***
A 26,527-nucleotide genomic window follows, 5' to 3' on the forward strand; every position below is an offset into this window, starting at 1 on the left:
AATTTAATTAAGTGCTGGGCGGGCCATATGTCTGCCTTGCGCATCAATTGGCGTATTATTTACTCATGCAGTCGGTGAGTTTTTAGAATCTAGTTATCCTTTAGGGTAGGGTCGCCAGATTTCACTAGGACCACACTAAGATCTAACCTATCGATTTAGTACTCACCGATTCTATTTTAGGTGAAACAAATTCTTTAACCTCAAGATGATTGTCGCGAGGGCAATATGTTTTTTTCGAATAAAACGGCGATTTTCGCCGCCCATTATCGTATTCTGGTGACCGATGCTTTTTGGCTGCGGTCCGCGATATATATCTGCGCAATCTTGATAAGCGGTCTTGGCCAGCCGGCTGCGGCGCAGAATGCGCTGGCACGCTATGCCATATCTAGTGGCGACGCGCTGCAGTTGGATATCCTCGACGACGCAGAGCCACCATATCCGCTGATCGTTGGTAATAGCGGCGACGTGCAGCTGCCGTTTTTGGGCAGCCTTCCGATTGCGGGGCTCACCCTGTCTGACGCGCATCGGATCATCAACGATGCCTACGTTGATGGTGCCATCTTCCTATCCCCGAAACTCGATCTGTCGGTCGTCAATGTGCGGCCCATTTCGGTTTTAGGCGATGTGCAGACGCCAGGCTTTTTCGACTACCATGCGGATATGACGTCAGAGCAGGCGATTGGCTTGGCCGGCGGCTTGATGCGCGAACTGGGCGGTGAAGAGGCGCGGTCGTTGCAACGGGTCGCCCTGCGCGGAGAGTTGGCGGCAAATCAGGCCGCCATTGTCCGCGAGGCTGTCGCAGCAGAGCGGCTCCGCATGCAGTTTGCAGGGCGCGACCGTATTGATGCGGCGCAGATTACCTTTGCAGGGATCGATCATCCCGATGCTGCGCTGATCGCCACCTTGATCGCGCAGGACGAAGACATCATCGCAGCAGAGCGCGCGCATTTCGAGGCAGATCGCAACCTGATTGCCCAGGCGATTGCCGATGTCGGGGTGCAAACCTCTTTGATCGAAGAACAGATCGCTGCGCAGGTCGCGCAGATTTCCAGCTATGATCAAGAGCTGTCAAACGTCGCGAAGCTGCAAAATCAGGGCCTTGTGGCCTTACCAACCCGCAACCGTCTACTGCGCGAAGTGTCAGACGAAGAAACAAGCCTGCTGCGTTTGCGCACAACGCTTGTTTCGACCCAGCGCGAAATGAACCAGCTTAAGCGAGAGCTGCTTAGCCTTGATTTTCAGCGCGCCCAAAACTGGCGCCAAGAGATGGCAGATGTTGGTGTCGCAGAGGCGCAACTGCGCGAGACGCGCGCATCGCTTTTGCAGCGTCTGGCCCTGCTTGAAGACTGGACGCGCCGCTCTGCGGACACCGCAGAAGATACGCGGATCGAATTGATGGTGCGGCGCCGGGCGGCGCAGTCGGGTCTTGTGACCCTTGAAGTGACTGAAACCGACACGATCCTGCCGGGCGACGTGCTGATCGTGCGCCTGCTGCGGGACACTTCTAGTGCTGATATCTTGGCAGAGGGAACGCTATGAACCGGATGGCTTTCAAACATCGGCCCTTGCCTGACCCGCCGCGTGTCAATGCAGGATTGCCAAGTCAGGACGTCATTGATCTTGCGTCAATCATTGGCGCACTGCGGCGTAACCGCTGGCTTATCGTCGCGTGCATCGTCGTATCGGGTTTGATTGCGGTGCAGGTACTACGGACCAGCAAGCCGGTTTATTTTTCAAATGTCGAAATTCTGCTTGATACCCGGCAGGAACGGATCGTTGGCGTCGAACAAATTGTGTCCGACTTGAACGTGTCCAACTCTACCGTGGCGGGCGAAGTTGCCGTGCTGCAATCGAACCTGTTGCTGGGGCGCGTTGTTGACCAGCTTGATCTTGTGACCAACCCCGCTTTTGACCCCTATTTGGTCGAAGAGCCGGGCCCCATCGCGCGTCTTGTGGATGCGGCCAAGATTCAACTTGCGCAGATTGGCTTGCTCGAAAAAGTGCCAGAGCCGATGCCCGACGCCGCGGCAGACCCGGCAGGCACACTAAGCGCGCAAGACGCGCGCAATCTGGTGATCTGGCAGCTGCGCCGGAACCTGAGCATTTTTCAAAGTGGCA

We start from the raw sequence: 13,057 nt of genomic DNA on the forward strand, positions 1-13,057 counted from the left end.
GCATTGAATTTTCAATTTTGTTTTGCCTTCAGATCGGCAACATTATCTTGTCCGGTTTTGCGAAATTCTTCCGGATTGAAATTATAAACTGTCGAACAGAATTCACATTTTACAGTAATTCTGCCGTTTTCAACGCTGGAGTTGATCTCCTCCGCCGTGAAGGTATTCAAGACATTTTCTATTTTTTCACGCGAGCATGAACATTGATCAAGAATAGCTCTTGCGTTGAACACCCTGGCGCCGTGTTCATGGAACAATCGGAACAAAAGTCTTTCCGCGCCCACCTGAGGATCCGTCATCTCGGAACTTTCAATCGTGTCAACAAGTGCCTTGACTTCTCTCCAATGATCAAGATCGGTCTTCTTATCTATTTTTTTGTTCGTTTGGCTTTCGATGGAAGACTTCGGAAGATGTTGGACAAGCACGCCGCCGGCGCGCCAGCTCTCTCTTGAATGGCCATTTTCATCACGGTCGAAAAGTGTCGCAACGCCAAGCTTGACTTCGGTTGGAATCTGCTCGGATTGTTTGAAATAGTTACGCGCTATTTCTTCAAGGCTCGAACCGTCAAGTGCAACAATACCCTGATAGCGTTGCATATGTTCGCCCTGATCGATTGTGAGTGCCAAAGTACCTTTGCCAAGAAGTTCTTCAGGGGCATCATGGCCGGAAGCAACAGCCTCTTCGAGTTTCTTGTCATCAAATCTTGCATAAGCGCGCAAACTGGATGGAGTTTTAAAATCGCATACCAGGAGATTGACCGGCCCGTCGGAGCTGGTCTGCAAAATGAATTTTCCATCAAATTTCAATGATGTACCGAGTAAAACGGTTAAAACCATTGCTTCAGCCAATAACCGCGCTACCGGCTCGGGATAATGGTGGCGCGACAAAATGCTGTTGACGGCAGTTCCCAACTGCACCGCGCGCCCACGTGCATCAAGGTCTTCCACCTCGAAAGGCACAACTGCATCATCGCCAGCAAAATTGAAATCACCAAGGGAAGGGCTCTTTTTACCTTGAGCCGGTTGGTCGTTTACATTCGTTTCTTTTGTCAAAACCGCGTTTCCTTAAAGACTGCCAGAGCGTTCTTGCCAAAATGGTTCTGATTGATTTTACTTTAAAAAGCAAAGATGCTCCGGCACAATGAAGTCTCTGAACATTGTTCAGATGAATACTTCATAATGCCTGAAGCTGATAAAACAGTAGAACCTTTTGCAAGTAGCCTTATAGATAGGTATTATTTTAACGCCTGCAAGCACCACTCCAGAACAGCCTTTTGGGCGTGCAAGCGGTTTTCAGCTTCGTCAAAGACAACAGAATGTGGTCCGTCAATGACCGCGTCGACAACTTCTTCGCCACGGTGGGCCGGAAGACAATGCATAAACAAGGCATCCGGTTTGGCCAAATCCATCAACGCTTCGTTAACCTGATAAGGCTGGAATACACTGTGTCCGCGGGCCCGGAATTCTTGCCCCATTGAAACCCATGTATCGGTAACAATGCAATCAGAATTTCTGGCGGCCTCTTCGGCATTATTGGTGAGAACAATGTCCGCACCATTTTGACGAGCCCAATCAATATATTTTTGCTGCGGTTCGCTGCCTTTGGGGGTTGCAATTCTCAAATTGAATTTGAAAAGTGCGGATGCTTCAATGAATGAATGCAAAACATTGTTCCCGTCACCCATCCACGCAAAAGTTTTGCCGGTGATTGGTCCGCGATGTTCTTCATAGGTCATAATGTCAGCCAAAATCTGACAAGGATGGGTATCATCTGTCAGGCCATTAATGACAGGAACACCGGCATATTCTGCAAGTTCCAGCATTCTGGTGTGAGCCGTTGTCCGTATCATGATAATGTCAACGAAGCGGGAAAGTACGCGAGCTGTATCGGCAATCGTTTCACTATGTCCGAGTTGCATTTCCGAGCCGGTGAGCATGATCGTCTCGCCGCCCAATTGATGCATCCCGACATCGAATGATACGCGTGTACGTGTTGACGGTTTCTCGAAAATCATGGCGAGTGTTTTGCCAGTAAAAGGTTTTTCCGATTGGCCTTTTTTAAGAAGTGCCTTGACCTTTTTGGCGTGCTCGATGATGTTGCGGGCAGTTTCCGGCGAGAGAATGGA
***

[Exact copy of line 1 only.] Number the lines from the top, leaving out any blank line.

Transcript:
A 26,527-nucleotide genomic window follows, 5' to 3' on the forward strand; every position below is an offset into this window, starting at 1 on the left: